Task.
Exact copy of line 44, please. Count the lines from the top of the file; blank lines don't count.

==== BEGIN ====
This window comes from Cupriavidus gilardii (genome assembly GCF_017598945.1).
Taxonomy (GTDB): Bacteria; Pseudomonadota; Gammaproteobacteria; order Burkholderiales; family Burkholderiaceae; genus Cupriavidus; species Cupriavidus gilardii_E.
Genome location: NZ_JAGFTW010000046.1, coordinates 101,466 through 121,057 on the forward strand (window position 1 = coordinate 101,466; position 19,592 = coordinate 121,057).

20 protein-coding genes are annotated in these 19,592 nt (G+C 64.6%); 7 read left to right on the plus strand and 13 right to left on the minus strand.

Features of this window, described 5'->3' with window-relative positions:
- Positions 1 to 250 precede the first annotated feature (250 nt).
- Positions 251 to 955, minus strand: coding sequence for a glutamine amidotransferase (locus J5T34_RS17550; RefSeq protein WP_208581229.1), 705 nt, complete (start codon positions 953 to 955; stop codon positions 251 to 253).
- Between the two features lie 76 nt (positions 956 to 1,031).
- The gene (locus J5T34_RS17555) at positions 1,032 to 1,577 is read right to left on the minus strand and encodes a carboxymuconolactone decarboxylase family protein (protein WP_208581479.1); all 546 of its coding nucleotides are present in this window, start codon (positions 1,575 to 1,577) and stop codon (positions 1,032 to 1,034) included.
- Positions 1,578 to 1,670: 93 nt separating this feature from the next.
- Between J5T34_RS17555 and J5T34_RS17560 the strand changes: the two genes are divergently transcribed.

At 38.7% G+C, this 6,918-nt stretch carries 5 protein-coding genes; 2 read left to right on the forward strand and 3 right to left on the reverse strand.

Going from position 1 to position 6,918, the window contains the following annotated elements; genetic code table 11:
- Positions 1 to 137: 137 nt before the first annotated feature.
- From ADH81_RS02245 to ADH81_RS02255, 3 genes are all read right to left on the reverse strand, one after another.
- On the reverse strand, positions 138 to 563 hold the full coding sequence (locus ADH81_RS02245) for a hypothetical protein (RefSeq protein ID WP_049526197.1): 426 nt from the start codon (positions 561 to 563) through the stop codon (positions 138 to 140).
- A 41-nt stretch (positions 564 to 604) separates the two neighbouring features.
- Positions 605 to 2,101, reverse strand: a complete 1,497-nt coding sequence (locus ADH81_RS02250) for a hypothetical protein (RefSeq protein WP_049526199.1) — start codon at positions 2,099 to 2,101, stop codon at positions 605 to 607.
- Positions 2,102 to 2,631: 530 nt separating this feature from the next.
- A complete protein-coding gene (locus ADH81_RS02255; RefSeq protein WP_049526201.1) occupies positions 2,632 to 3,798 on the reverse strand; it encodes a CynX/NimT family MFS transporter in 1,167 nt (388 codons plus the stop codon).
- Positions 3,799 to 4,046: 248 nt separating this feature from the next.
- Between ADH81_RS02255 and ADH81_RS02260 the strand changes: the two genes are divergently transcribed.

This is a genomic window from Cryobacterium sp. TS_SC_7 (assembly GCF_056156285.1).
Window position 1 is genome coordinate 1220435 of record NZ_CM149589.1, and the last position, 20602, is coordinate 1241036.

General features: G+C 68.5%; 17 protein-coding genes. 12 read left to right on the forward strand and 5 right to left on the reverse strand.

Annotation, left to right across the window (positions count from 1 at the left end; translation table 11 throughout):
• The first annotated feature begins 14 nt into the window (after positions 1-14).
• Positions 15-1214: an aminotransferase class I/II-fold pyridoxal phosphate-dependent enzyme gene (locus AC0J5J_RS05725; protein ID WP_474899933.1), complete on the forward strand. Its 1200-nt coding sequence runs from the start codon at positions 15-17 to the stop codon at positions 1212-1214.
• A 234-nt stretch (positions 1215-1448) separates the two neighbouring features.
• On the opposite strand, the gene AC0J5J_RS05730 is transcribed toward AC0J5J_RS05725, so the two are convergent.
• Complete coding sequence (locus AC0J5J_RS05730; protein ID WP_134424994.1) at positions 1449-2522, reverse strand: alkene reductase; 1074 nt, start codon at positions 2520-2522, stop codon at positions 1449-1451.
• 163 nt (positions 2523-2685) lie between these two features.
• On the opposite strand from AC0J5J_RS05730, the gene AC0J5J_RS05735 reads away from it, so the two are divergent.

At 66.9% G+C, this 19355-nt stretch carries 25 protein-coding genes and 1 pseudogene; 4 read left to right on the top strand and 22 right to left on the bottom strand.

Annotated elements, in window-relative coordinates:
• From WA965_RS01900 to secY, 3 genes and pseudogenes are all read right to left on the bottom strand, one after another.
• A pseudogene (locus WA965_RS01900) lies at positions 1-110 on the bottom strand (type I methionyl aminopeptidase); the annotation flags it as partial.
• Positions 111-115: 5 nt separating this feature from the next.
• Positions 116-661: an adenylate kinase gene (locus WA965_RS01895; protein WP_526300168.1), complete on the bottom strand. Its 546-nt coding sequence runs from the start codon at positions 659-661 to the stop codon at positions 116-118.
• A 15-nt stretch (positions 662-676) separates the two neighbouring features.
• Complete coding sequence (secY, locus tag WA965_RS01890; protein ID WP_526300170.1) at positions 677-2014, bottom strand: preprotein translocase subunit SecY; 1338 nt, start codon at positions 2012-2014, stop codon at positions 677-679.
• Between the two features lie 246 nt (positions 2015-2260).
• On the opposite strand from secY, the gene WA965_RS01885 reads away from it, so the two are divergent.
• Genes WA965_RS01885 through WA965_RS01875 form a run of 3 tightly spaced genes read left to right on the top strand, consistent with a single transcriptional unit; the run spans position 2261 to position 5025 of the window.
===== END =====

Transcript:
• Genes WA965_RS01885 through WA965_RS01875 form a run of 3 tightly spaced genes read left to right on the top strand, consistent with a single transcriptional unit; the run spans position 2261 to position 5025 of the window.